Let's return back to our example:

for (int i = 0; i < VECTOR_WIDTH; ++i) { if (cond[i]) { out[i] = a[i] + b[i]; } }

How can we use what we learned to vectorize that? Well, we'll have two vectors and we'll
blend them. The first, call it `sum`

, will have the element-wise sums in its lanes. The second
will have the values of `out`

*before* the loop. To create the `mask`

for the blend, we'll load `cond`

into a vector. But what will we compare it with?

Remember that the blend intrinsic will copy from the first argument (which we assume
is `sum`

) if the corresponding bit in `mask`

is *0*, not 1. So, we need to set the most-significant-bits in `mask`

in such a way so that if `cond[i]`

is true, then the
corresponding MSB is false and vice versa. To do that, we'll compare the `cond`

vector for *equality* with a vector that has zero in all the lanes. Thus,
if a lane is zero, the corresponding MSB will be 1 and vice versa.

The final code can be seen in this Godbolt snippet. This deals only with arrays of 4 elements, but it's easy to use the knowledge of the first part of this series and make it work for arrays of any size.

Correctness Concerns

We should be careful when using this technique because we might wreck the correctness. Consider, for example, the code below:

for (int i = 0; i < 4; ++i) { if (cond[i]) { value[i] = 1 + b[i]; } else { value[i] = 2 / b[i]; } }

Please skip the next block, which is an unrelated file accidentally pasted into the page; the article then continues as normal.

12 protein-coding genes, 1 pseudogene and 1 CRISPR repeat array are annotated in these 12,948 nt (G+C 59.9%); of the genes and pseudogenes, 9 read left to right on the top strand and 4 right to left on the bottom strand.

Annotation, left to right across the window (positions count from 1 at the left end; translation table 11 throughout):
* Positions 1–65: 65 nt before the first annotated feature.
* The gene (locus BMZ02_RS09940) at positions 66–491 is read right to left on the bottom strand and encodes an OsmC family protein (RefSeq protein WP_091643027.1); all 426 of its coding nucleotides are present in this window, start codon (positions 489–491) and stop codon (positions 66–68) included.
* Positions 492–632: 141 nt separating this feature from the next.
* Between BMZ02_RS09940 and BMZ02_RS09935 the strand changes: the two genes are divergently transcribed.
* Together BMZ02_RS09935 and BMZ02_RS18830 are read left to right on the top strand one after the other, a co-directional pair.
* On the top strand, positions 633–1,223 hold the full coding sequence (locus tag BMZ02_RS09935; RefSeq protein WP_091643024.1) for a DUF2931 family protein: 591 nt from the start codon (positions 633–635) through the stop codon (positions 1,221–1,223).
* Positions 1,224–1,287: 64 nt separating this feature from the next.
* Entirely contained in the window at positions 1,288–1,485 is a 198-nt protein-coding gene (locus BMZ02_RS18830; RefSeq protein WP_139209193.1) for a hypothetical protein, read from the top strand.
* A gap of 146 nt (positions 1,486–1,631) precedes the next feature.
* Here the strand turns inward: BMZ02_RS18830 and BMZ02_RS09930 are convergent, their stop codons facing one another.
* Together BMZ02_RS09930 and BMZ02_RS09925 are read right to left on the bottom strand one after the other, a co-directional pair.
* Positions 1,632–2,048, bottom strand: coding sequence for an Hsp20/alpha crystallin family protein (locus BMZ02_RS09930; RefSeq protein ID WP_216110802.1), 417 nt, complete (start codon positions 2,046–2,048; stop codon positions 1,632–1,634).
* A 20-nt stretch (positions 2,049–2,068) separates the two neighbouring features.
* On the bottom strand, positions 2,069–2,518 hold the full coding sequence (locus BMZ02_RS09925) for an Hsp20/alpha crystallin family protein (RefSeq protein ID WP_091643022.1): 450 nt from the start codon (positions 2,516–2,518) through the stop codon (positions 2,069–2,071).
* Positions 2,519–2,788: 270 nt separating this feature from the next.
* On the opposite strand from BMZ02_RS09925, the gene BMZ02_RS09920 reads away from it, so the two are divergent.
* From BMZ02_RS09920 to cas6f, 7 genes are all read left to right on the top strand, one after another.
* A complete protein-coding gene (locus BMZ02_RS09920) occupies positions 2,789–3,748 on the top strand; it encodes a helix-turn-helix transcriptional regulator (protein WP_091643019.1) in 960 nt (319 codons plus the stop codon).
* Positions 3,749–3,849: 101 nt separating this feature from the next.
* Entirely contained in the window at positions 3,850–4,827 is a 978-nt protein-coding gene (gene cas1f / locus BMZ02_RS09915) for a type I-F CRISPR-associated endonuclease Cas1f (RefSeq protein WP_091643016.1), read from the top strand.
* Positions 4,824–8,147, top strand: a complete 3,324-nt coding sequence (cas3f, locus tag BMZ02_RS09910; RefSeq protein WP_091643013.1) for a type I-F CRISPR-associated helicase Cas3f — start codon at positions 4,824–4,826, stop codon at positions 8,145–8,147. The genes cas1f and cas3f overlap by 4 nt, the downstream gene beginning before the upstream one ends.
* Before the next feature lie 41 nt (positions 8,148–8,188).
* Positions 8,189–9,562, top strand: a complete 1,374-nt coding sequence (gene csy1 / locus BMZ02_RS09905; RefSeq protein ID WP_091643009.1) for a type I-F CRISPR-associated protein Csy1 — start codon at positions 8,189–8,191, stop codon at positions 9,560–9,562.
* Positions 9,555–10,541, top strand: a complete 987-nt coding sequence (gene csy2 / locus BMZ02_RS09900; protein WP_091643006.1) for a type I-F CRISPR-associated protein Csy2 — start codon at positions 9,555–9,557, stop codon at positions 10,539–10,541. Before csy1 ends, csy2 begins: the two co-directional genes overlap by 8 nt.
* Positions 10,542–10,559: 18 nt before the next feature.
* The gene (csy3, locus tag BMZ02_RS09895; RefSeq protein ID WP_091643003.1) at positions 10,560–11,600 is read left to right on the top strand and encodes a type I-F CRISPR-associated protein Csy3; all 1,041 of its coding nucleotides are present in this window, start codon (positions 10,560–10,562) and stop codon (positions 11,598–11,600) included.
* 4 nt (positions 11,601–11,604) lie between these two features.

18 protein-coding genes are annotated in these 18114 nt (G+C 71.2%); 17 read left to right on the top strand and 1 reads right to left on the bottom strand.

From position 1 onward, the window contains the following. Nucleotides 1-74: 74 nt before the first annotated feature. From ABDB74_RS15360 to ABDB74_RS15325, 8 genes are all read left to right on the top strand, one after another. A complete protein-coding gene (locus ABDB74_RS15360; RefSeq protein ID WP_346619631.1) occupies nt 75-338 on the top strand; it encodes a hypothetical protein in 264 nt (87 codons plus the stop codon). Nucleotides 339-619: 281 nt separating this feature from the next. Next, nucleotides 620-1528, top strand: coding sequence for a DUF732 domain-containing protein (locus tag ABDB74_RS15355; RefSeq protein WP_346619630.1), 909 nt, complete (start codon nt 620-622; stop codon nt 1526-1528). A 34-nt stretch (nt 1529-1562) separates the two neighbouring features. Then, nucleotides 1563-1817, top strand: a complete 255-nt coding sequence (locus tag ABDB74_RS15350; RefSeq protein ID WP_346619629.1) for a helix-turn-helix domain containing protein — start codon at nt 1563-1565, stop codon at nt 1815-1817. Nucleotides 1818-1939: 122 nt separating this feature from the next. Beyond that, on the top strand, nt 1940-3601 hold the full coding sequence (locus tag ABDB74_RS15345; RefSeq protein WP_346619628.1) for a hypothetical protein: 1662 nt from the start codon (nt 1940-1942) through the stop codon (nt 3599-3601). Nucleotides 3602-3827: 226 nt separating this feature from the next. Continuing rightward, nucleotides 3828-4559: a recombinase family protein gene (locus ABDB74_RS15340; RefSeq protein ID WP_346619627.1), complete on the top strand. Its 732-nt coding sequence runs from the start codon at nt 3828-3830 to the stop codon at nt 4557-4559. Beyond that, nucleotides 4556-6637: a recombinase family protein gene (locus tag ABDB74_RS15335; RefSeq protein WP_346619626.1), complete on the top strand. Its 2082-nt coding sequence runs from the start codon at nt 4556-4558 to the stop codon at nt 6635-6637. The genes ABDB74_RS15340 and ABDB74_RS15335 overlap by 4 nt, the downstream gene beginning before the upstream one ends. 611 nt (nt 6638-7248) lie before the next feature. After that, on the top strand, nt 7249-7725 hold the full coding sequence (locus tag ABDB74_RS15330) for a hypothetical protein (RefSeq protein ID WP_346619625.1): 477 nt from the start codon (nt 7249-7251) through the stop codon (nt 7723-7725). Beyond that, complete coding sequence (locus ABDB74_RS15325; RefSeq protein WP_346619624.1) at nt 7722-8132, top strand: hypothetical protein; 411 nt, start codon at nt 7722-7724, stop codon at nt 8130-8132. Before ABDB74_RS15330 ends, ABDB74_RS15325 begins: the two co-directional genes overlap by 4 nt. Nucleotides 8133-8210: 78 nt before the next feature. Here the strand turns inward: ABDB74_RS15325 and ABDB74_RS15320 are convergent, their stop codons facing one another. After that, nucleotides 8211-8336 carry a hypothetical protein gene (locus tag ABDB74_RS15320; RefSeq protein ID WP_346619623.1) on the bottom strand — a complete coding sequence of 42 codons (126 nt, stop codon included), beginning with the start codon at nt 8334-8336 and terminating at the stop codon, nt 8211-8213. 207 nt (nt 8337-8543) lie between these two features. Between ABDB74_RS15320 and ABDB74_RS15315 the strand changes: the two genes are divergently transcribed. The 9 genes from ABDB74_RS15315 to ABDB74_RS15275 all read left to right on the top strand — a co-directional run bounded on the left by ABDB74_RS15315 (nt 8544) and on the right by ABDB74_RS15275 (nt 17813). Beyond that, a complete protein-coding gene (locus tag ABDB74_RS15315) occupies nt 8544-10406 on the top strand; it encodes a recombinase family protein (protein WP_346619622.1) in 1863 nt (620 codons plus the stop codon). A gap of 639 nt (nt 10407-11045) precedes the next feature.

What if for some `i`

, `cond[i]`

is
non-zero (i.e., we won't go to the `else`

) and `b[i]`

is zero. In the original program, we would *not* perform the division by 0 but in the
vectorized program we will, resulting in a crash. Thus, we have changed the semantics of the program. So, when using this technique, we should be sure that we can execute both branches
unconditionally.

Performance Concerns

The second thing we should consider is whether the complexity of one path of the branch is significantly bigger than the other. If we assume that they're about the same, then by using this technique, we're doing double the amount of work compared to the original program. But because we're also vectorizing it by say a factor of 4, usually the net result is a win. However, if one path of the branch is significantly slower, then executing it for all the iterations might result in a slowdown. Especially if the probability of reaching this path is low (which depends on the condition), in which case in the original program we would rarely execute it.

Next Steps

By finishing these 3 articles, we have assembled a powerful arsenal for vectorizing code. So, I'd like to stop introducing new concepts for a bit and instead try to solve some cool problems using what we have learned. Not sure when will the next article appear but let's see...